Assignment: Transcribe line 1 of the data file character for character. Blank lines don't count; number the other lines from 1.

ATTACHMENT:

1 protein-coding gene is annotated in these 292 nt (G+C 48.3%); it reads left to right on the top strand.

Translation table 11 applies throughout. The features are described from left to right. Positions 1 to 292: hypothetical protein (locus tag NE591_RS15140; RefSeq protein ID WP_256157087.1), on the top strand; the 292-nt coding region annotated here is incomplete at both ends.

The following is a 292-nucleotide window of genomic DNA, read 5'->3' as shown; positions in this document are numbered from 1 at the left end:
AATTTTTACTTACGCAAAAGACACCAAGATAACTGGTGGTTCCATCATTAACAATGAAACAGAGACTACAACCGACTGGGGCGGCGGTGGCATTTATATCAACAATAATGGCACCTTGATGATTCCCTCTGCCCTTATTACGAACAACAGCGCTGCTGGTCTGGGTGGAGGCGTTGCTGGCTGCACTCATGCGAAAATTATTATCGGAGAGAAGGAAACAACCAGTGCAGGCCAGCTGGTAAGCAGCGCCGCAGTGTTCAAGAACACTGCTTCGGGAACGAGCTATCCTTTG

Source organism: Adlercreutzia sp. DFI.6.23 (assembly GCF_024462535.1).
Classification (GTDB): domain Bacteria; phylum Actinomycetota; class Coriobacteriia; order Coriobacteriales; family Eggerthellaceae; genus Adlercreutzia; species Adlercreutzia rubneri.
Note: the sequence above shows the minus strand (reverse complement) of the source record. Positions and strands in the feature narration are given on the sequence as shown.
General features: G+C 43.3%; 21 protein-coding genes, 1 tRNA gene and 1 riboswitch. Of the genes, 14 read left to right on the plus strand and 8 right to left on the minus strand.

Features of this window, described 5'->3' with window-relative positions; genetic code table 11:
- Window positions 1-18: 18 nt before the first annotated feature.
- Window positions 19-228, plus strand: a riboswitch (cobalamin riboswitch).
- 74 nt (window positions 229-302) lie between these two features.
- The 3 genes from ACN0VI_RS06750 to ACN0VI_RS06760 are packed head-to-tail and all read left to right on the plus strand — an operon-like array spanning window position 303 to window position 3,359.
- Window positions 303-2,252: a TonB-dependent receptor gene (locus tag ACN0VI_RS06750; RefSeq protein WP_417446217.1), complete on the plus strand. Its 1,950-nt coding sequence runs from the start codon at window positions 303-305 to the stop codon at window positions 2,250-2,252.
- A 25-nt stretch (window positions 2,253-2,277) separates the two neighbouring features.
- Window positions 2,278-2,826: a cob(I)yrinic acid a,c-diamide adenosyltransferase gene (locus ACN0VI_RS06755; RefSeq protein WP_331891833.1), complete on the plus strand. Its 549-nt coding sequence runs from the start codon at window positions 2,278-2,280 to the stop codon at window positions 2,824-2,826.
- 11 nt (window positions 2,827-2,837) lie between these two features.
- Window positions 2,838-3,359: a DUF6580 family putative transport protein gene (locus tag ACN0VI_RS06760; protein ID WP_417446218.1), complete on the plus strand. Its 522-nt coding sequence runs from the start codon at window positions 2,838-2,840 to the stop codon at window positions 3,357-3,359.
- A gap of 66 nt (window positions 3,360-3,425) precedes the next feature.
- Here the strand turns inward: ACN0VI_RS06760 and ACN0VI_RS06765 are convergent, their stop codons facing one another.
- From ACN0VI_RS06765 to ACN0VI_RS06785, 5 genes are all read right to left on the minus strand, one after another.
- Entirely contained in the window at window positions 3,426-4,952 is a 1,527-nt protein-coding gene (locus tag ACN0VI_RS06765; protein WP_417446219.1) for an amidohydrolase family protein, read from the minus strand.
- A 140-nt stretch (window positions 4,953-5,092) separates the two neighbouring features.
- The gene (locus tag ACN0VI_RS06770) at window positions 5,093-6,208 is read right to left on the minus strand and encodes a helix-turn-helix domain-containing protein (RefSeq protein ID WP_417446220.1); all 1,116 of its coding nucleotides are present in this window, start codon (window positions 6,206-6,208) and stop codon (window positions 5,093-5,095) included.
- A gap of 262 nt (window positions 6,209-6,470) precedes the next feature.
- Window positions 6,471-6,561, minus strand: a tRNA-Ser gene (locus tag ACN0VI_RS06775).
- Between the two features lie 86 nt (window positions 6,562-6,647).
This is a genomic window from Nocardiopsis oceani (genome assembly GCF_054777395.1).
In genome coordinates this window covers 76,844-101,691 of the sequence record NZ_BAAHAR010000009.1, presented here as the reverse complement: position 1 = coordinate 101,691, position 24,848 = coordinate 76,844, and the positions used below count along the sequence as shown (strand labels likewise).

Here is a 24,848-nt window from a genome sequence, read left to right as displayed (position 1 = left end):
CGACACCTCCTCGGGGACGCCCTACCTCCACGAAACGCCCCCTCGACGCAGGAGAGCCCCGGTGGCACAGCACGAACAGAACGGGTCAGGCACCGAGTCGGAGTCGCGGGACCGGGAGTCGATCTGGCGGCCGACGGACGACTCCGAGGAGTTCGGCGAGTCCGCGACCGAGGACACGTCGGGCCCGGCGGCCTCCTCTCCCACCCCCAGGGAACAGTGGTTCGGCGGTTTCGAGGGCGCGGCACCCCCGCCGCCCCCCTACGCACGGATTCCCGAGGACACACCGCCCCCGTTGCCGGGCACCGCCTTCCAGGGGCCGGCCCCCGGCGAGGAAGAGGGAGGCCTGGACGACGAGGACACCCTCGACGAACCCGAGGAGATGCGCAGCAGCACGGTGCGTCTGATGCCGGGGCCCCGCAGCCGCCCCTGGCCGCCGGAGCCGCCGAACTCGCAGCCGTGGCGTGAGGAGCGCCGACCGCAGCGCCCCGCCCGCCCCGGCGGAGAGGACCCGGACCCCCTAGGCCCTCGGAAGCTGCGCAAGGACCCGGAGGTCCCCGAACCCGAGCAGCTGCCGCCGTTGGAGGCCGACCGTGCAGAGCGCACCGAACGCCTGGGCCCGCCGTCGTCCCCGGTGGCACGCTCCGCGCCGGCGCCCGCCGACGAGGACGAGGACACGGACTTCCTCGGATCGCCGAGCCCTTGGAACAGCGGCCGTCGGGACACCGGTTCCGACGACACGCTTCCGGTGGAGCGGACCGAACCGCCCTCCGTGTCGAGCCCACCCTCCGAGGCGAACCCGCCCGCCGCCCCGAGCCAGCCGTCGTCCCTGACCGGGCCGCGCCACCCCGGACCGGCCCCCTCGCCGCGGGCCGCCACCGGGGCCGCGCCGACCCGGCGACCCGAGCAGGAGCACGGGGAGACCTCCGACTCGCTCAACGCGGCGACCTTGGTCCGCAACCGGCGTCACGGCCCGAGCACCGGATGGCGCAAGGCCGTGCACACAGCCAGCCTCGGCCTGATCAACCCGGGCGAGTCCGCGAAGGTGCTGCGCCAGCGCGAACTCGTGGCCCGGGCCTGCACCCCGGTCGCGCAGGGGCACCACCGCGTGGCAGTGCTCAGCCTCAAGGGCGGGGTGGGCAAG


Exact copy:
1 protein-coding gene is annotated in these 292 nt (G+C 48.3%); it reads left to right on the top strand.